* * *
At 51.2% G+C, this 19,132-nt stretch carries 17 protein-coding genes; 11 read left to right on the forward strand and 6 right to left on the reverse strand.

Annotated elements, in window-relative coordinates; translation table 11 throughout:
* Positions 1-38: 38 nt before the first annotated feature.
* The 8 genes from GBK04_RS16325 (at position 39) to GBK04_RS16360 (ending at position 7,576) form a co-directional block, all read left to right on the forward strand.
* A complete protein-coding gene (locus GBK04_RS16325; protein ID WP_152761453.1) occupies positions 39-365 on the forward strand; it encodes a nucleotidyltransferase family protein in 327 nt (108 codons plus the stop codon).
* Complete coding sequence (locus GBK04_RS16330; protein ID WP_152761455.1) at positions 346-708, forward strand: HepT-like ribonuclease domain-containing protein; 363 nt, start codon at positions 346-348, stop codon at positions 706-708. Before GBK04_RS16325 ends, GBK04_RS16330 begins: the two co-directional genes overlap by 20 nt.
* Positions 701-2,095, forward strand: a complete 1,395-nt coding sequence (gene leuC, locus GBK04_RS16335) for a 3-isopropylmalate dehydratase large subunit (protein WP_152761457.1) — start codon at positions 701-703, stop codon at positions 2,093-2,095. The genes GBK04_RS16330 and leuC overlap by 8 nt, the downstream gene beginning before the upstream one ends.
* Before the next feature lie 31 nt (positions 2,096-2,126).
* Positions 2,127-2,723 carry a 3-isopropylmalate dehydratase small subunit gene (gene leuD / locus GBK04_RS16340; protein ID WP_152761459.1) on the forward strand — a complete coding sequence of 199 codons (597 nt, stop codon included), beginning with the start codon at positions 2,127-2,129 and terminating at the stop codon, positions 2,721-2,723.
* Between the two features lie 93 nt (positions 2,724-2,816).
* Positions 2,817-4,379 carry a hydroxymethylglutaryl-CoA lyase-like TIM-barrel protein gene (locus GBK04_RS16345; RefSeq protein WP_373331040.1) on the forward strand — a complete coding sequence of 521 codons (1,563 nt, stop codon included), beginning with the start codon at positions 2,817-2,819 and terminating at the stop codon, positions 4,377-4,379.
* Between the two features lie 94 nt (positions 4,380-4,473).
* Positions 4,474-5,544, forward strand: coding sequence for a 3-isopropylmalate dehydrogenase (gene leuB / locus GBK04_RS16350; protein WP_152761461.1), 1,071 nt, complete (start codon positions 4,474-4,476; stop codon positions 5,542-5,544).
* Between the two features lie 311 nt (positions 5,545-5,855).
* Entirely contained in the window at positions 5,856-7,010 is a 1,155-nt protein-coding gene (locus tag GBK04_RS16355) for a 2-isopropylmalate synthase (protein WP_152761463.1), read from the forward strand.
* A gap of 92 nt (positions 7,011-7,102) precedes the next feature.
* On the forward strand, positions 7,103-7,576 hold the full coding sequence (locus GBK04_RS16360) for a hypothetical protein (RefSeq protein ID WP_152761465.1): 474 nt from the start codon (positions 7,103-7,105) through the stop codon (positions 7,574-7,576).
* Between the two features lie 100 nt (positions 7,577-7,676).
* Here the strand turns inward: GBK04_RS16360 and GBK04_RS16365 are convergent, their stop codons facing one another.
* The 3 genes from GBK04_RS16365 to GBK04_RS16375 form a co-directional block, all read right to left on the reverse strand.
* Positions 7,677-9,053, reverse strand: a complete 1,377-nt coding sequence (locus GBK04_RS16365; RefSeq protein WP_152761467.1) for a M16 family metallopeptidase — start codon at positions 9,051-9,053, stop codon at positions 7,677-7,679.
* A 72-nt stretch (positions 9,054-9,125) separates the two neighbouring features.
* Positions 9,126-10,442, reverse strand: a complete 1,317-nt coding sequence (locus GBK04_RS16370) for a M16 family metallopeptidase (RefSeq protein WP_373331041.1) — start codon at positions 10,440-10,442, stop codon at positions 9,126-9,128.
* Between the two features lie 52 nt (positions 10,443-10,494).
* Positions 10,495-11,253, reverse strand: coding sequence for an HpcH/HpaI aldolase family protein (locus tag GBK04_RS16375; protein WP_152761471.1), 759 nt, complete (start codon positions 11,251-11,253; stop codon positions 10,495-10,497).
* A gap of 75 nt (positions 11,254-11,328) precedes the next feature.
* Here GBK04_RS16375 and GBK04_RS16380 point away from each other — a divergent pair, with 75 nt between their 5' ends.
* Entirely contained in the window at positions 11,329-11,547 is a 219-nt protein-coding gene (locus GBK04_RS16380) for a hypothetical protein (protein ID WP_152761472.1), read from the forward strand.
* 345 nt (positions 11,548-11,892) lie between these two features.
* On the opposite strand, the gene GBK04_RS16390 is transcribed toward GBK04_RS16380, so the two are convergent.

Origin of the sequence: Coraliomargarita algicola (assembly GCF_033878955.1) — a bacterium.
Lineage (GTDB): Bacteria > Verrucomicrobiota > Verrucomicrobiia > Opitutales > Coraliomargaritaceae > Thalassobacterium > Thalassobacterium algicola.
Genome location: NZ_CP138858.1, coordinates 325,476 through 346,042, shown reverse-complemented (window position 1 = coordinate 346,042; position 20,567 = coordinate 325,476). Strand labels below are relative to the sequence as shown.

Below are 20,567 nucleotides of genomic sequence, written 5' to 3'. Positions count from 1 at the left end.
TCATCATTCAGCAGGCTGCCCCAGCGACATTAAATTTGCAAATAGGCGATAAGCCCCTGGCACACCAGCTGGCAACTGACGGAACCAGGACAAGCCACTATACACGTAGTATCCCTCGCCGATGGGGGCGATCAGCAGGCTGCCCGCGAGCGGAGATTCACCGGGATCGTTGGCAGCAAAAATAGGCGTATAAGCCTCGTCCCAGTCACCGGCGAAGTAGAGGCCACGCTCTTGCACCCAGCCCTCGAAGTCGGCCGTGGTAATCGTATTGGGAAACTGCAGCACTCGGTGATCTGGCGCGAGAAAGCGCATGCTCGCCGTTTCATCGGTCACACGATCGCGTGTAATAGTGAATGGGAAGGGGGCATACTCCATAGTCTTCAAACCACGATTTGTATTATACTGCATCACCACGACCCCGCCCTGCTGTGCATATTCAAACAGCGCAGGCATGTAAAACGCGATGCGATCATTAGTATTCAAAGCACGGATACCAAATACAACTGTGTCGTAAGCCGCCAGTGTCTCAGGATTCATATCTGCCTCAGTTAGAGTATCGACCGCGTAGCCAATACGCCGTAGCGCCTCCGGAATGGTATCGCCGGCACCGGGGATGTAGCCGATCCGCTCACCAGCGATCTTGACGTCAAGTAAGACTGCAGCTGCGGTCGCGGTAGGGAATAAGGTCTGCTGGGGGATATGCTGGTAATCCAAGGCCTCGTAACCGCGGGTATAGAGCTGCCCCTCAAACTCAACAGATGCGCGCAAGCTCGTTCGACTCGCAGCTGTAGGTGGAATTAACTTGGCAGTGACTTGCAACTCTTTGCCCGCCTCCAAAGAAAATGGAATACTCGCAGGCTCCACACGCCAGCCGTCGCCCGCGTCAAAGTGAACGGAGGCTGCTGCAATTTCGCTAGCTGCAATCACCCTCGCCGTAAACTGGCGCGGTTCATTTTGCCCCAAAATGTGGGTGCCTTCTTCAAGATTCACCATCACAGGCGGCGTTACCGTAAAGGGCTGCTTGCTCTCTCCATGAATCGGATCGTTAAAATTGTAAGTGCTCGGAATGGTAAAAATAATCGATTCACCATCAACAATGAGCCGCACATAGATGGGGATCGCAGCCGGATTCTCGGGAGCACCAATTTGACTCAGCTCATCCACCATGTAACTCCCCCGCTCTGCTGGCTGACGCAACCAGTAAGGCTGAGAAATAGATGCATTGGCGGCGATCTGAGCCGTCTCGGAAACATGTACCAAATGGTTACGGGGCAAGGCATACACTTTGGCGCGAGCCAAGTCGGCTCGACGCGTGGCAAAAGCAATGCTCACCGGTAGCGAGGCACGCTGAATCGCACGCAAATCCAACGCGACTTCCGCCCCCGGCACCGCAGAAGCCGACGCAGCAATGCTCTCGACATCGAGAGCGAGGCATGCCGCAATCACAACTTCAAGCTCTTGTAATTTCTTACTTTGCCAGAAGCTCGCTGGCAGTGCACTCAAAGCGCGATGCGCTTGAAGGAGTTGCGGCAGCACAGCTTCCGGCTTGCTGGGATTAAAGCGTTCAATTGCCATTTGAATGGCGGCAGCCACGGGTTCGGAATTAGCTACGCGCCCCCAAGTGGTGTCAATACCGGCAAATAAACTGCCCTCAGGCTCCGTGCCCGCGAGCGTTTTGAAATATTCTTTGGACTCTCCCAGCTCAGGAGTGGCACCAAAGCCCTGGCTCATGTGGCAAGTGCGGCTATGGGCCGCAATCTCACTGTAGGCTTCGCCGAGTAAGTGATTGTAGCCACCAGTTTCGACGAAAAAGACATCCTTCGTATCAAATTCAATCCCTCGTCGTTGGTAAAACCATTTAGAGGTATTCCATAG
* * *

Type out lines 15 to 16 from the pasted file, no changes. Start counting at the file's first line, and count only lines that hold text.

* Entirely contained in the window at positions 5,856-7,010 is a 1,155-nt protein-coding gene (locus tag GBK04_RS16355) for a 2-isopropylmalate synthase (protein WP_152761463.1), read from the forward strand.
* A gap of 92 nt (positions 7,011-7,102) precedes the next feature.